Fitch Affirms HK at ‘AA+’; Outlook Stable

17-Sep-2014 Intellasia | Reuters | 6:00 AM Print This Post

Fitch Ratings has affirmed Hong Kong’s Long-Term Foreign and Local Currency Issuer Default Ratings (IDRs) at ‘AA+’. The issue ratings on Hong Kong’s senior unsecured local currency bonds are also affirmed at ‘AA+’. The Outlook is Stable. The agency also affirmed the Short-Term Foreign Currency IDR at ‘F1+’ and Country Ceiling at ‘AAA’. KEY RATING DRIVERS Hong Kong’s key rating drivers are as follows: – Strong economic fundamentals: Hong Kong’s ratings are underpinned by a resilient and flexible economy, high income levels, and exceptionally strong public and external finances.

– Robust external finances: Hong Kong’s external finances are among the strongest across all Fitch-rated sovereign issuers. The territory is a large net external creditor amounting to 280 percent of GDP, and it has run a consistent current account surplus over the past decade. – Fiscal prudence: Hong Kong’s government has run a budget surplus for the past decade, and has consequently built up fiscal reserves equivalent to 35 percent of GDP as of March 2014. The territory’s outstanding stock of government debt (40 percent of GDP) is not fiscal in nature, and primarily constitutes notes issued by the Hong Kong Monetary Authority to facilitate its management of the currency board regime.

– Credible policy framework: The territory’s currency regime has been both consistent and credible over its more than 30-year history. The fiscal framework is similarly robust, as evidenced by a history of fiscal prudence and more recent long-term fiscal planning efforts.

– Rising Mainland China exposure: Fitch views Hong Kong’s rising exposure to Mainland China as bringing increasing risks as well as opportunities. Our estimates suggest that Hong Kong’s gross Mainland China exposure has grown by 5.7x over the past five years. As of June 2014, Fitch estimates gross Mainland China exposure was equivalent to 314 percent of Hong Kong’s GDP (from 70 percent in 2008) and 38 percent of its banking sector assets (from 11 percent in 2008). While exposures appear to be backed by assets and guarantees, bankruptcy procedures are still largely untested in China and there are significant doubts about collateral enforceability.

– Macroprudential risk: A surge in China-related lending and trade financing, supported by low interest rates, has caused Hong Kong’s banking sector assets to rise to 8.3x GDP in June 2014 (from 6.3x GDP in 2008). Domestic housing prices appear unbalanced from a fundamental supply/demand and affordability perspective, though direct risks to the banking sector in the event of a housing price correction appear limited given policy initiatives. Fitch views increasing Mainland China exposure as a significantly greater risk. – Vulnerability to external shocks: As is typical of a small open economy, Hong Kong is vulnerable to external demand shocks. RATING SENSITIVITIES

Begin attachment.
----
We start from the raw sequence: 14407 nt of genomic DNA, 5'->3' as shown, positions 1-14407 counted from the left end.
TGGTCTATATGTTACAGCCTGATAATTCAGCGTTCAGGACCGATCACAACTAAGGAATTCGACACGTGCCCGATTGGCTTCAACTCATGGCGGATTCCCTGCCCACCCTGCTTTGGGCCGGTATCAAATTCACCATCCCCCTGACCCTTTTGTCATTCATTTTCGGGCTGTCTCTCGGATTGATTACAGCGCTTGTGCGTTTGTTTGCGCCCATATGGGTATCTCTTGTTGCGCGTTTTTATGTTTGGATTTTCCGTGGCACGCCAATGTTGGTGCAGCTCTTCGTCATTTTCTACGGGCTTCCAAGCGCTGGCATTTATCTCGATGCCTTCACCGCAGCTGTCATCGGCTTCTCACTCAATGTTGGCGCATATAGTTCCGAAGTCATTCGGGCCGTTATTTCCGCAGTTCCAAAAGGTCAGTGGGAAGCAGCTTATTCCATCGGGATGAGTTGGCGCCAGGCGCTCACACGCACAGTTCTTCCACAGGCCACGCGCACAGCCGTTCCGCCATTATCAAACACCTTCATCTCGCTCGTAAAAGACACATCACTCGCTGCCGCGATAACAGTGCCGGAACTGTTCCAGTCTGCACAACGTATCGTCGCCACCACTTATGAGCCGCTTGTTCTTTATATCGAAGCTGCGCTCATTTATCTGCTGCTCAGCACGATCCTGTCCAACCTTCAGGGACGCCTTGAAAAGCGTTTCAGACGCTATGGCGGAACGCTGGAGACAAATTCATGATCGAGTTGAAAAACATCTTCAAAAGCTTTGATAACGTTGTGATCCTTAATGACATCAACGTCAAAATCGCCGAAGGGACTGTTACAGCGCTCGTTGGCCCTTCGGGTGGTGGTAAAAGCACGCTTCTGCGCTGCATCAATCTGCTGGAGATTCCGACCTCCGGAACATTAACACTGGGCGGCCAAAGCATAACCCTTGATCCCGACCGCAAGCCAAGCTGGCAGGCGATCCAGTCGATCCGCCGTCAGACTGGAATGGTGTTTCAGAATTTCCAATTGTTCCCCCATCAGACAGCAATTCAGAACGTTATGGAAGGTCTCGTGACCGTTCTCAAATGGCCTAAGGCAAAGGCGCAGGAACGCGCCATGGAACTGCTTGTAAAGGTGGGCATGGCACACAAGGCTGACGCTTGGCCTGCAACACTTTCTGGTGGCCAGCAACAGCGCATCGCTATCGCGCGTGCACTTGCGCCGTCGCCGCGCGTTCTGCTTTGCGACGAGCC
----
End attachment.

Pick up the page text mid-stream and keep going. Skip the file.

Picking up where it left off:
– Mainland China Risk: A transition away from debt-fuelled economic growth in Mainland China and a rebalancing of its economy toward consumption would be supportive for Hong Kong’s sovereign ratings. Conversely, further concentration of Hong Kong’s banking sector exposures to Mainland China would make it increasingly difficult to distinguish financial sector risks in Hong Kong from those in Mainland China and may result in negative rating action.

– Growth Shock: A severe economic contraction or a sharp sustained deterioration in economic growth in Mainland China, leading to broader economic and financial instability, would put downward pressure on Hong Kong’s ratings. – Political Disruption: A political disruption sufficiently large and prolonged to disrupt Hong Kong’s long-term economic growth prospects and/or independent status may result in negative rating action.

– Fiscal Deterioration: A sharp, structural decline in Hong Kong’s fiscal position, combined with a sizeable depletion in its fiscal reserves could trigger negative rating action. KEY ASSUMPTIONS – China avoids a hard landing and/or a banking sector crisis.

– Hong Kong’s business climate remains stable and attractive. – There are no severe disruptions to global economic and financial stability that could lead to a sudden halt in capital flows. – Hong Kong maintains the present currency board arrangement with the US dollar.


Category: Hong Kong

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